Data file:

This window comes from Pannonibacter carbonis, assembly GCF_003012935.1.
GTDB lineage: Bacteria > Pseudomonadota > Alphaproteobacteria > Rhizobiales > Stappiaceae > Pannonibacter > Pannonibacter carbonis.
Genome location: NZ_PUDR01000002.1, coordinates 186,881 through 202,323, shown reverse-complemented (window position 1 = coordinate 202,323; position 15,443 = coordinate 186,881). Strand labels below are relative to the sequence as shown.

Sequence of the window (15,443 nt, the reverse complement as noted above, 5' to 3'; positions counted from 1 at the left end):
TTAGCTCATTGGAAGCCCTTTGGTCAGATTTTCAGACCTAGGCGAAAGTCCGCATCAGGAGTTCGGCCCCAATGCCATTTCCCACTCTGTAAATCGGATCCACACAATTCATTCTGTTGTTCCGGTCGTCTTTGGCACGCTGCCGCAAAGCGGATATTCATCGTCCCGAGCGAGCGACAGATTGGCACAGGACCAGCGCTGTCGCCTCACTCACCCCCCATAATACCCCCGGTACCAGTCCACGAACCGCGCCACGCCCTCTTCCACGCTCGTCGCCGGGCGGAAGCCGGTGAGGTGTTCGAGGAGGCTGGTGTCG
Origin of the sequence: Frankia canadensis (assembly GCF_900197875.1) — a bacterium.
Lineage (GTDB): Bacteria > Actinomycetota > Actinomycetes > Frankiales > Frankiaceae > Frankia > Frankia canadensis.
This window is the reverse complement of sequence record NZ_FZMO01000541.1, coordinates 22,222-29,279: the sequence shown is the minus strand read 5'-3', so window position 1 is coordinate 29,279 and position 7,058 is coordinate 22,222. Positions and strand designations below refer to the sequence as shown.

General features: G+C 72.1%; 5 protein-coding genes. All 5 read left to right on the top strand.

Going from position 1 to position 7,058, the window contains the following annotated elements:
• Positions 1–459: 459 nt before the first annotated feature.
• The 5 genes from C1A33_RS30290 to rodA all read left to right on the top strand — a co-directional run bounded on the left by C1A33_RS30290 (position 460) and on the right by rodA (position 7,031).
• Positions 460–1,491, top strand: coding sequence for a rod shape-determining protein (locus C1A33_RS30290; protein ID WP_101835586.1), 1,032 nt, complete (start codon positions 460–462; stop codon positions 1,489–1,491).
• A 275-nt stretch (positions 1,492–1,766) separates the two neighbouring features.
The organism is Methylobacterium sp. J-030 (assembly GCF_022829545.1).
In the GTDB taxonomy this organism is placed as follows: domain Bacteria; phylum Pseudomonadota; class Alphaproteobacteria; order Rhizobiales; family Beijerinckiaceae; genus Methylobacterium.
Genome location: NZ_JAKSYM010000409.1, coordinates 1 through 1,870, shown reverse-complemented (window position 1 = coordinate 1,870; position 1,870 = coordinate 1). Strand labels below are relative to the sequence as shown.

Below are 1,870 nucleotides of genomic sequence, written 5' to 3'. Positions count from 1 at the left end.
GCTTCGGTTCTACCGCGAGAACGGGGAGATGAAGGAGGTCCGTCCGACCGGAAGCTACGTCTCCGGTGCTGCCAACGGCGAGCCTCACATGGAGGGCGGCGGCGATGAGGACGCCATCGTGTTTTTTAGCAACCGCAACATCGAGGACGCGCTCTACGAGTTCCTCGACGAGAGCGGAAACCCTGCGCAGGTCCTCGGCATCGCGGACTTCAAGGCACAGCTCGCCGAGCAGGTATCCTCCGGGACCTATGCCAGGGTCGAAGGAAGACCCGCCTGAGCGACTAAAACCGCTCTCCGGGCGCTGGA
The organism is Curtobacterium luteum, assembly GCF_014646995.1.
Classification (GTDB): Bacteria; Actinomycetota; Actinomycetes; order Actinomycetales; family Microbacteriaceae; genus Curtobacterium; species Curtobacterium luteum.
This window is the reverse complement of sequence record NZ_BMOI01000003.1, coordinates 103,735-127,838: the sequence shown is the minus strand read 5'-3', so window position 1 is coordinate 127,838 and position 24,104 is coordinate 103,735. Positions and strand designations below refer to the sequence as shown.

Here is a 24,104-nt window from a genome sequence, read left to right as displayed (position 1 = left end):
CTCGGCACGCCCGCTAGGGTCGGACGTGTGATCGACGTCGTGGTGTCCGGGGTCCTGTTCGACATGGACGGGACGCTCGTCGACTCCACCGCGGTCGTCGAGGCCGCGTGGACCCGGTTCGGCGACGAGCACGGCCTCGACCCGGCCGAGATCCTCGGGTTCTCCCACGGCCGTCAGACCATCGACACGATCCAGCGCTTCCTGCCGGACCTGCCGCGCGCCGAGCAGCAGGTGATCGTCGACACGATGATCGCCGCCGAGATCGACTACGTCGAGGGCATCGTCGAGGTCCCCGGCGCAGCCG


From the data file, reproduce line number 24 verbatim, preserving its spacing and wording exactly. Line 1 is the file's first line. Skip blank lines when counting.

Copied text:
CTCGGCACGCCCGCTAGGGTCGGACGTGTGATCGACGTCGTGGTGTCCGGGGTCCTGTTCGACATGGACGGGACGCTCGTCGACTCCACCGCGGTCGTCGAGGCCGCGTGGACCCGGTTCGGCGACGAGCACGGCCTCGACCCGGCCGAGATCCTCGGGTTCTCCCACGGCCGTCAGACCATCGACACGATCCAGCGCTTCCTGCCGGACCTGCCGCGCGCCGAGCAGCAGGTGATCGTCGACACGATGATCGCCGCCGAGATCGACTACGTCGAGGGCATCGTCGAGGTCCCCGGCGCAGCCG